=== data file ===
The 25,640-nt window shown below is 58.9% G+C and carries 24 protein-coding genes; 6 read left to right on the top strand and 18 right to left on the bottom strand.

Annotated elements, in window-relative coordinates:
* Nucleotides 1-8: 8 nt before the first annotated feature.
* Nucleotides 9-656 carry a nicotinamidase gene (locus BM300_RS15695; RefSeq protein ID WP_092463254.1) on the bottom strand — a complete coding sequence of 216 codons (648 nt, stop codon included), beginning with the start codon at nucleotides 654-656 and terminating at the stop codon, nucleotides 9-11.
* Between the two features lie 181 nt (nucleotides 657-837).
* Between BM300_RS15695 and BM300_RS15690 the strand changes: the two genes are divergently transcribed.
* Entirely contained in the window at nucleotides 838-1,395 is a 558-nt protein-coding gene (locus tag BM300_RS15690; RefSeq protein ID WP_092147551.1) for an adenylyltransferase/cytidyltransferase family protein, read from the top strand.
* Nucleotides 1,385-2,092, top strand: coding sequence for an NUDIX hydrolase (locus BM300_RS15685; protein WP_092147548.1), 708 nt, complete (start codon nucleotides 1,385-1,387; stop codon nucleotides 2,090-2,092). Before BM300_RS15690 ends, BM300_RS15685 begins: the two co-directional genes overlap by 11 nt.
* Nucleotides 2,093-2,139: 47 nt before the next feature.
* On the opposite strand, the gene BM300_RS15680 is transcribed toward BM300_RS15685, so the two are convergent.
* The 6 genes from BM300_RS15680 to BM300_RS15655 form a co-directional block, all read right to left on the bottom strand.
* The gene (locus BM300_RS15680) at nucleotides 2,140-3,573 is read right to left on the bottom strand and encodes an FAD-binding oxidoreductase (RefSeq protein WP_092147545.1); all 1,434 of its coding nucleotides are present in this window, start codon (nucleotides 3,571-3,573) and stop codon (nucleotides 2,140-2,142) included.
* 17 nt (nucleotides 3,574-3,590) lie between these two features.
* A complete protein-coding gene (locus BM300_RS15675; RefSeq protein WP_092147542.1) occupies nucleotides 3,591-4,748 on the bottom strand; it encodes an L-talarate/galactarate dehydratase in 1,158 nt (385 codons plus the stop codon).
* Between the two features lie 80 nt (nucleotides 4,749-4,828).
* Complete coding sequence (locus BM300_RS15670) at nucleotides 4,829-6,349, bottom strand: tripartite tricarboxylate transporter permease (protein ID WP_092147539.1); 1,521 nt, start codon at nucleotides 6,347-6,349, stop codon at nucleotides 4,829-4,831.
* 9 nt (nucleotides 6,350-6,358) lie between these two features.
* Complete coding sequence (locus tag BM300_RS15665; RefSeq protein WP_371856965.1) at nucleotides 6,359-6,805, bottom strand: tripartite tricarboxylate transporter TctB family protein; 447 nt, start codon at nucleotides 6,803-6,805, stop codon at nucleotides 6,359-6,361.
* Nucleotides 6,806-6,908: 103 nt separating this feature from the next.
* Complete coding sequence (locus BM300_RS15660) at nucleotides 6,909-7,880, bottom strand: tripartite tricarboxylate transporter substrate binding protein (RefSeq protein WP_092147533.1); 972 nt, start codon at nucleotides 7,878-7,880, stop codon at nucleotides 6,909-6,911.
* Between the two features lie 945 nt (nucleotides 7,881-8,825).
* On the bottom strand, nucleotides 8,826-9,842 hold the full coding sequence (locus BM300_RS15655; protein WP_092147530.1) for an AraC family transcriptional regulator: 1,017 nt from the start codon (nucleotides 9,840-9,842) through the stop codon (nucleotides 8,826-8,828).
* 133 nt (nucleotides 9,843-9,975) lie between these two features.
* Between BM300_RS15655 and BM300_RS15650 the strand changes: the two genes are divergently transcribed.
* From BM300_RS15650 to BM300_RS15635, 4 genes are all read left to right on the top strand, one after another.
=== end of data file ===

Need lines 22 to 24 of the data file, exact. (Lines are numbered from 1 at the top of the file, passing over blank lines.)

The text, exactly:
* On the bottom strand, nucleotides 8,826-9,842 hold the full coding sequence (locus BM300_RS15655; protein WP_092147530.1) for an AraC family transcriptional regulator: 1,017 nt from the start codon (nucleotides 9,840-9,842) through the stop codon (nucleotides 8,826-8,828).
* 133 nt (nucleotides 9,843-9,975) lie between these two features.
* Between BM300_RS15655 and BM300_RS15650 the strand changes: the two genes are divergently transcribed.